(f) Public review of PHA selection decision documentation. The PHA must make available for public inspection documentation regarding the basis for the PHA selection of a PBV proposal.

Housing type.

The PHA may attach PBV assistance for units in existing housing or for newly constructed or rehabilitated housing developed under and in accordance with an Agreement.

Prohibition of assistance for ineligible units

(a) Ineligible unit. The PHA may not attach or pay PBV assistance for units in the following types of housing:

(1) Shared housing;

(2) Units on the grounds of a medical, mental, or similar institution;

(3) Nursing homes or facilities providing continuous psychiatric, medical, nursing services, board and care, or intermediate care. However, the PHA may attach PBV assistance for a dwelling unit in an assisted living facility that provides home health care services such as nursing and therapy for residents of the housing;

(4) Units on the grounds of a penal, reformatory, or similar institution;

(5) Units that are owned or controlled by an educational institution or its affiliate and are designated for occupancy by students of the institution;

(6) Manufactured homes;

(7) Cooperative housing.

(b) High rise elevator project for families with children. The PHA may not attach or pay PBV assistance to a high rise elevator project that may be occupied by families with children unless HUD determines there is no practical alternative. HUD may make this determination for a PHA's project-based voucher program, in whole or in part, and need not review each project on a case-by-case basis.

(c) Prohibition against assistance for owner-occupied unit. The PHA may not attach or pay PBV assistance for a unit occupied by an owner of the housing.

(d) Prohibition against selecting unit occupied by an ineligible family. Before a PHA selects a specific unit to which assistance is to be attached, the PHA must determine whether the unit is occupied, and if occupied, whether the unit's occupants are eligible for assistance. The PHA must not select or enter into an Agreement or HAP contract for a unit occupied by a family ineligible for participation in the PBV program.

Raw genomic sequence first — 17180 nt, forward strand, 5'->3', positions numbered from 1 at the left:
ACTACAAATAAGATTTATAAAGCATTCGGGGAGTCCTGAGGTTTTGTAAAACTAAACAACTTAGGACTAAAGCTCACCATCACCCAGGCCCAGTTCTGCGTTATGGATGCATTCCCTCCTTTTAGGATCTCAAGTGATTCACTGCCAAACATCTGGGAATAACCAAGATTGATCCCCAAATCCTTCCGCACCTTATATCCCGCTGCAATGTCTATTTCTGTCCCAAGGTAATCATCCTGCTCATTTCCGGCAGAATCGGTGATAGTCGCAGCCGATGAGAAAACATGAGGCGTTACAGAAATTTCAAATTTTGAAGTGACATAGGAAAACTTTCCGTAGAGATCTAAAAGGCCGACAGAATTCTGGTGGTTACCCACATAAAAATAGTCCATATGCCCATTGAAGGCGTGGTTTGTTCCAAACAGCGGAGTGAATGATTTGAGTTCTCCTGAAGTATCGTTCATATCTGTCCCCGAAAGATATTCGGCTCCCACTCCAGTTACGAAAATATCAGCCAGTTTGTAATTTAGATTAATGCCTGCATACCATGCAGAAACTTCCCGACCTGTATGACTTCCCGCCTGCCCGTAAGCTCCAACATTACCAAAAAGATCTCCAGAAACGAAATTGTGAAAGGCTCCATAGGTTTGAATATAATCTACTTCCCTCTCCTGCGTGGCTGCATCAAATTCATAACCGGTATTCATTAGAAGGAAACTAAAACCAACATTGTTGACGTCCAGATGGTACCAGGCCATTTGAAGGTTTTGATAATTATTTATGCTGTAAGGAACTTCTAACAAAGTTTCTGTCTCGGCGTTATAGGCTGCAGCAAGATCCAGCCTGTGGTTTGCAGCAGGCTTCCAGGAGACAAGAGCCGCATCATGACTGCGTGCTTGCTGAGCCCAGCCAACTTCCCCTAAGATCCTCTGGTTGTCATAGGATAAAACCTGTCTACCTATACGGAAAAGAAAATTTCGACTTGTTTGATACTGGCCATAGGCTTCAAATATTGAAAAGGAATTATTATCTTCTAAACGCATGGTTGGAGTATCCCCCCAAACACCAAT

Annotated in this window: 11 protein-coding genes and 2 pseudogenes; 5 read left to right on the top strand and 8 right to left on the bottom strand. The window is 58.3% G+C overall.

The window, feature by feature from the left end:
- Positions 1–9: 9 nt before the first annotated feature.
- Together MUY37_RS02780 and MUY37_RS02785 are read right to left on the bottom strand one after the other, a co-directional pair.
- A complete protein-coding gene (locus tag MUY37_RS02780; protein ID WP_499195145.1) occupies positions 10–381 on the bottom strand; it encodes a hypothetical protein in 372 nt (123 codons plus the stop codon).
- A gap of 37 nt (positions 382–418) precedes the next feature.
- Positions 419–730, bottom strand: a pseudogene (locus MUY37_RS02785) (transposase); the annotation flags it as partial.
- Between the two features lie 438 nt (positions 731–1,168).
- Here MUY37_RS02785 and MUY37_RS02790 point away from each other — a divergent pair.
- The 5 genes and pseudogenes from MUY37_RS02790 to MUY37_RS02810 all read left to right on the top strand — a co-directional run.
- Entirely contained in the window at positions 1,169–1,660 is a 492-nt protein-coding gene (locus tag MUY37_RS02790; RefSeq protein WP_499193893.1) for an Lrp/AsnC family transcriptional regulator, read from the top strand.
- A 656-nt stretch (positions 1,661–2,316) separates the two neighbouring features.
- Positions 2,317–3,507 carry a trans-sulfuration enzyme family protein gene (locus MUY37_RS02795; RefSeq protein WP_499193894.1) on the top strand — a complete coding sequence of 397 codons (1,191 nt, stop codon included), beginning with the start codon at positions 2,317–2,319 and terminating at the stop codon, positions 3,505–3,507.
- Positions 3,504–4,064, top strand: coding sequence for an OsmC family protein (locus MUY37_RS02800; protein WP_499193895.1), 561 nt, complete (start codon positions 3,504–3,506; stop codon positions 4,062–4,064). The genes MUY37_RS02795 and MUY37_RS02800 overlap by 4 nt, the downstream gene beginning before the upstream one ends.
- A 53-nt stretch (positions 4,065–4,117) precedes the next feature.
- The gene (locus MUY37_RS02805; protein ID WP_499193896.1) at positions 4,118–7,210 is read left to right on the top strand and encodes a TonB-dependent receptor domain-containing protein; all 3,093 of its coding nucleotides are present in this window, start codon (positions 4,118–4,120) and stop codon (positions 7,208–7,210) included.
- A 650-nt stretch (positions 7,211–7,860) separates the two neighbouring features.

Prohibition of assistance for units in subsidized housing.

A PHA may not attach or pay PBV assistance to units in any of the following types of subsidized housing:

(a) Public housing;

(b) A unit subsidized with any other form of Section 8 assistance (tenant-based or project-based);

(c) A unit subsidized with any governmental rent subsidy (a subsidy that pays all or any part of the rent);

(d) A unit subsidized with any governmental subsidy that covers all or any part of the operating costs of the housing;

(e) A unit subsidized with Section 236 rental assistance payments (12 U.S.C. 1715z-1). However, the PHA may attach assistance to a unit subsidized with Section 236 interest reduction payments;

(f) A unit subsidized with rental assistance payments under Section 521 of the Housing Act of 1949, 42 U.S.C. 1490a (a Rural Housing Service Program). However, the PHA may attach assistance for a unit subsidized with Section 515 interest reduction payments (42 U.S.C. 1485);

(g) A Section 202 project for non-elderly persons with disabilities (assistance under Section 162 of the Housing and Community Development Act of 1987, 12 U.S.C. 1701q note);

(h) Section 811 project-based supportive housing for persons with disabilities (42 U.S.C. 8013);

(i) Section 202 supportive housing for the elderly (12 U.S.C. 1701q);

(j) A Section 101 rent supplement project (12 U.S.C. 1701s);